October 2007

Here’s a word of caution from the man who knows gold like the palm his hand:


Dear CIGAs,

For your information, gold above $782 by 3% means $882 – $889 and then on to $1050.

It does not matter if it is next week or next month. It is coming as the price of gold makes its way to $1650.

I have no doubt that $1650 will come. My concern is not that it will not happen, but that I am much too conservative in my long-term price objective since 2000.

Last week’s story is becoming too common to ignore. Keep in mind that all this damage has occurred because of a small part of the gigantic mountain of over the counter derivative paper, which if official figures are correct is only 5% of the total. What do you think the financial landscape would look like if 1/3 of the OTC derivative mountain were to melt? It will.

If major international investment banks can be torn apart how can we have faith in the small local institutions that hold most of your ready cash? How about all those retirement plans that prevent you from securing ownership without the need to pay a penalty tax?

When I said “This is IT,” it is not something that I take lightly. Never in 49 years in finance have I seen a set of circumstances so challenging to the man in the street.

If there is a severe financial challenge to the man in the street, there is possible decimation on the top. Decimation may well be too conservative a statement because that means one out of ten. Right now it looks like 80% of major names have problems from their principle position in the issuance of over the counter derivatives. It should not be a shock because the financial capacity to perform on these instruments depends on the balance sheet of the loser in the transaction. Add to that no clearinghouse financial structure and performance is not improbable but impossible in a crunch.

What I am getting at is a simple question. Are you prepared?

You would be amazed how little space $1,000,000 in gold coins takes up. $100,000 looks like a small loaf of bread. Now you can see the actual transformation from the US dollar to gold as a currency of choice. It has happened.

When gold is purchased as money there is no reason why you should play it as a speculative item trying to buy it cheaply as it may well leave you in the lurch.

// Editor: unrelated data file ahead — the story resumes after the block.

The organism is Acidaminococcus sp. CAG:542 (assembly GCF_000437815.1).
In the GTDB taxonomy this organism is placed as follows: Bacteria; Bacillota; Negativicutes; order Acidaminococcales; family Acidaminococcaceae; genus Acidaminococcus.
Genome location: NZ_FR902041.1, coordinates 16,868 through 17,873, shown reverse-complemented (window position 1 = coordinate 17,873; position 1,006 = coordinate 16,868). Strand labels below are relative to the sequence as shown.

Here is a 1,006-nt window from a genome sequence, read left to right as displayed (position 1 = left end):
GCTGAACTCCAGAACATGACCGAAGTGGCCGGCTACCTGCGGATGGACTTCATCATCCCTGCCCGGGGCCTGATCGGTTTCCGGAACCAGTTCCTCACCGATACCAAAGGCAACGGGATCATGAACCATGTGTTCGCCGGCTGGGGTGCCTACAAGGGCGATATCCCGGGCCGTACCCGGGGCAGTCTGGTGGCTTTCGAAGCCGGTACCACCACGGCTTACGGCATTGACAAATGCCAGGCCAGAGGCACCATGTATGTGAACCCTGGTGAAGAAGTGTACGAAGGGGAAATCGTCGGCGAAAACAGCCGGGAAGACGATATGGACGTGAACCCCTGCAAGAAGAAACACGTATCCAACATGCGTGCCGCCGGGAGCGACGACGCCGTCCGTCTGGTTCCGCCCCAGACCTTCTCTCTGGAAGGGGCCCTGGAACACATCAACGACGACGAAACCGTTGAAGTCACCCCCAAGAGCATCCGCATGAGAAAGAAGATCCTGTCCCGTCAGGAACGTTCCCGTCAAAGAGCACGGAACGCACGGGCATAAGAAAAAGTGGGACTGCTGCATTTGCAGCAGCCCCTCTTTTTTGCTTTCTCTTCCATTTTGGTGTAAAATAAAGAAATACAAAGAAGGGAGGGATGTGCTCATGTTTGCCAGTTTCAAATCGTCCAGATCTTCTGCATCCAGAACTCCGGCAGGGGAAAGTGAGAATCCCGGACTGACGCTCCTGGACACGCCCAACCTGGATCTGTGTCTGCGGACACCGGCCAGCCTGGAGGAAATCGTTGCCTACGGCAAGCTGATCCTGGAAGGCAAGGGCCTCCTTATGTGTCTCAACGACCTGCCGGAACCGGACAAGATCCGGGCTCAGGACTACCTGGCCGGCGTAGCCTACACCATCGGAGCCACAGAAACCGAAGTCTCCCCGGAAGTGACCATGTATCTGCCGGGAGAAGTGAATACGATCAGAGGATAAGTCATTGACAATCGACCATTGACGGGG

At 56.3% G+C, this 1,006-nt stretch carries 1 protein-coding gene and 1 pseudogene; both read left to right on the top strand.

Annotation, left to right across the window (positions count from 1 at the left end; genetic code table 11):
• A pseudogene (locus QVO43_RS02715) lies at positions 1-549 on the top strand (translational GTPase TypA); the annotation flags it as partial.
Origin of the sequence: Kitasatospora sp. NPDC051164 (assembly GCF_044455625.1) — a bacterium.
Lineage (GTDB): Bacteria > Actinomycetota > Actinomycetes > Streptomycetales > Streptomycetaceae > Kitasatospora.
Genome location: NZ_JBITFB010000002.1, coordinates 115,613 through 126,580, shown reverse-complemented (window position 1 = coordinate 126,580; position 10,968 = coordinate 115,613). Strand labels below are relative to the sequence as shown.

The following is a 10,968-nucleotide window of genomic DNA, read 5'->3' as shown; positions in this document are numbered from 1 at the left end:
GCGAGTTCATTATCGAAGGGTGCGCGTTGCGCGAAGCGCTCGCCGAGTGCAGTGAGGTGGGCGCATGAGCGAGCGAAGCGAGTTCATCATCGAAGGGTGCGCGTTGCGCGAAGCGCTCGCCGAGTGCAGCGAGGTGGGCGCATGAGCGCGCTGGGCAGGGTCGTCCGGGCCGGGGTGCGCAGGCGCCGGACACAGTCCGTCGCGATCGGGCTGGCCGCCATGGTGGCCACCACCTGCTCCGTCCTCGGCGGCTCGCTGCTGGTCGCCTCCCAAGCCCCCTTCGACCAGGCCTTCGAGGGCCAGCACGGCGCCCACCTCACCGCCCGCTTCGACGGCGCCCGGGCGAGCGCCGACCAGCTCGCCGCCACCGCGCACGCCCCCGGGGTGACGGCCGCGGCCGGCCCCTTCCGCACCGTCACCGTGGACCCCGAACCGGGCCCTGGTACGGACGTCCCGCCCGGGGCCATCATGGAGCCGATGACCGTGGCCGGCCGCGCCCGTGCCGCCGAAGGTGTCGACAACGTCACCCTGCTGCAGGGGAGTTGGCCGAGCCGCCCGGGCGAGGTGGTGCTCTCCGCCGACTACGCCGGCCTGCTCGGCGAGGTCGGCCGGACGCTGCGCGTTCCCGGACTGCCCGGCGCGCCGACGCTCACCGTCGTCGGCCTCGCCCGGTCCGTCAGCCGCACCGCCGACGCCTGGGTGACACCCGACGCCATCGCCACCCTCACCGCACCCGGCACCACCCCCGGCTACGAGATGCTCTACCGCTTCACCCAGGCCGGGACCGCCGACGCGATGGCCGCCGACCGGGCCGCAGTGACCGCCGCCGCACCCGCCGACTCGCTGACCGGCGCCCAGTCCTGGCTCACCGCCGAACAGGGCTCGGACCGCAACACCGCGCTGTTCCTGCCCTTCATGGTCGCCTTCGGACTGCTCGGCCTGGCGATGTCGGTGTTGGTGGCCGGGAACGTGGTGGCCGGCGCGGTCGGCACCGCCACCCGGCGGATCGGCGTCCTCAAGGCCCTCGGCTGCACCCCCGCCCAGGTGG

It becomes more important now to take delivery of whatever investments you have in shares as paper certificates. Whenever a broker tells you it cannot be done it is either self-serving or rank stupidity. Once you do have them in your position DO NOT lose them.

The basic goal now is to eliminate intermediaries between your assets and yourself. What do you stand to lose by taking this action, a few percentage points interest, and a tax advantage? You gain the advantage of possession in the financial world that is separating people from billions, probably trillions of dollars. It cannot be contained among the Blue Blood International Investment firms. This is coming our way and you cannot simply weave and duck to avoid it. You need to be your own bank, your own broker and your own central bank.

If the once most respected international investment firms are teetering, if not already broke, how can you sit by without taking precautions? You have nothing to lose and your fortune to protect.

If there is no need for the actions I am suggesting then simply put it back. No bank will refuse your money if you wish to deposit it. No broker will turn you away if you want to convert your paper certificate back to a transfer agent’s computer entry.

Prof. Xenophon Zolotas (March 26, 1904 – June 11, 2004) was an eminent Greek economist who had also served as an interim non-party Prime Minister of Greece. The speeches that follow were given to a foreign audience, at the closing session of the International Bank for Reconstruction and Development, on September 26, 1957 and on October 2, 1959. Prof. Zolotas held the positions of the Governor of the bank of Greece and the Governor of the Funds for Greece, at that time.

1957 speech

I always wished to address this Assembly in Greek, but I realized that it would have been indeed Greek to all present in this room. I found out, however, that I could make my address in Greek which would still be English to everybody. With your permission, Mr. Chairman, I shall do it now, using with the exception of articles and prepositions only Greek words


I eulogize the archons of the Panethnic Numismatic Thesaurus and the Ecumenical Trapeza for the orthodoxy of their axioms, methods and policies, although there is an episode of cacophony of the Trapeza with Hellas.

With enthusiasm we dialogue and synagonize at the synods of our didymous Organizations in which polymorphous economic ideas and dogmas are analyzed and synthesized.

Our critical problems such as the numismatic plethora generate some agony and melancholy. This phenomenon is characteristic of our epoch. But, to my thesis, we have the dynamism to program therapeutic practices as a prophylaxis from chaos and catastrophe.

In parallel, a panethnic unhypocritical economic synergy and harmonization in a democratic climate is basic.

I apologize for my eccentric monologue. I emphasize my eucharistia to you Kyrie, to the eugenic and generous American Ethnos and to the organizers and protagonists of this Amphictyony and the gastronomic symposia.

Xenophon Zolotas

1959 speech